I really have to thank another blogger for the inspiration behind this post. I’m talking about Eloise who writes the lovely ‘thisissixty.blog’

It was Eloise who drew my attention to this book.


I must admit I had never come across this book before. I was intrigued.

Before I started reading this ‘Guide to Elegance’, I wanted to delve into the whole concept of elegance. What does elegance mean? Who is perceived as being elegant?

I started with a definition: ‘Elegance is the quality of being graceful and stylish in appearance or manner’, according to one dictionary. Interesting. This suggests to me that elegance involves more than just how a person looks. But then we have that recurrent theme ‘stylish’.

My most popular blog post has been about French style and the whole notion of being ‘chic’.

If you haven’t read it yet, you may want to take a look. It provoked some interesting comments.

But back to the book! It was orinally published in 1964 by Genevieve Antoine Dariaux. She was interested in design and fashion from a very young age and became the directrice of Nina Ricci. The book was republished in 2003 and although the author’s views may come across as old fashioned, in the context of today, they still have a certain charm.

The contents are are arranged alphabetically with everything you need to know about elegance from A to Z; Accessories to Zoology.

The topics that have interested me the most, so far, are Age, Chic and Perfume. To be honest, I haven’t read the whole book – yet – but I am enjoying dipping into the different sections as they take my fancy!

With this mind, I have selected a few of my favourite quotes to share with you.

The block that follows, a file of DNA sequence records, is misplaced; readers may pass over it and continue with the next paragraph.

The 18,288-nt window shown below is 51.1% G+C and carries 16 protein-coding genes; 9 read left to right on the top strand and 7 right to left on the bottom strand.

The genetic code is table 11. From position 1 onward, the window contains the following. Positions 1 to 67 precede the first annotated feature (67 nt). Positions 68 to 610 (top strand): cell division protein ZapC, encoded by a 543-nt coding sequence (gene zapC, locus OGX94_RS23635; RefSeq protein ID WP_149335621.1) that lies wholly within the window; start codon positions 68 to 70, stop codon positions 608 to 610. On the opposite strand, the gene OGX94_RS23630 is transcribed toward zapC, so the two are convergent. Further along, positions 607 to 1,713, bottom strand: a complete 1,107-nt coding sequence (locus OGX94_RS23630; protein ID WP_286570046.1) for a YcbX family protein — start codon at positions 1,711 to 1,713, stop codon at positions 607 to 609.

There is a short section entitled ‘Comfort’. Ms Dariaux (!) states:
“If women continue to seek comfort above all twenty-four hours a day, twelve months a year, they may eventually find that they have allowed themselves to become slaves to the trainer, Lycra from head to toe, ready meals, organised travel….When comfort becomes an end to itself it is Public Enemy Number One of Elegance.

Oops! I must admit I have a friend who has banned me from looking for anything practical when we go shopping! Does that equate with comfort?

From the section on ‘Chic’.

The essence of casual refinement, Chic is a little less studied than elegance and a little more intellectual. It is an inborn quality of certain individuals, who are sometimes unaware that they possess it… if you are aware of your lack of chic, the battle is already half won, because the only really hopeless case is the woman who hasn’t the faintest idea of what is chic and what is not.

I do hope I haven’t dismayed you with these quotes because it really is a charming book, even though I (obviously) don’t agree with everything that has been written. It is very much a reflection of its time but you can still find some gems of information within its pages.

A final thought from Audrey Hepburn ‘ Elegance is the only beauty that never fades’.

I’d be very interested to know your thoughts on elegance. Who do you find elegant? What is elegance? Is the whole concept of elegance outmoded?  I can’t wait to read your comments!

9 thoughts on “Elegance…

  1. Comfort–yes and no. Elegant people wear clothes that fit well. No pulling or tugging or riding up. Those who wear high heels are able to walk in them–a gait that resembles a newborn deer is not elegant; however, high heels aren’t necessary–look at Audrey Hepburn, who usually wore tiny kitten heels.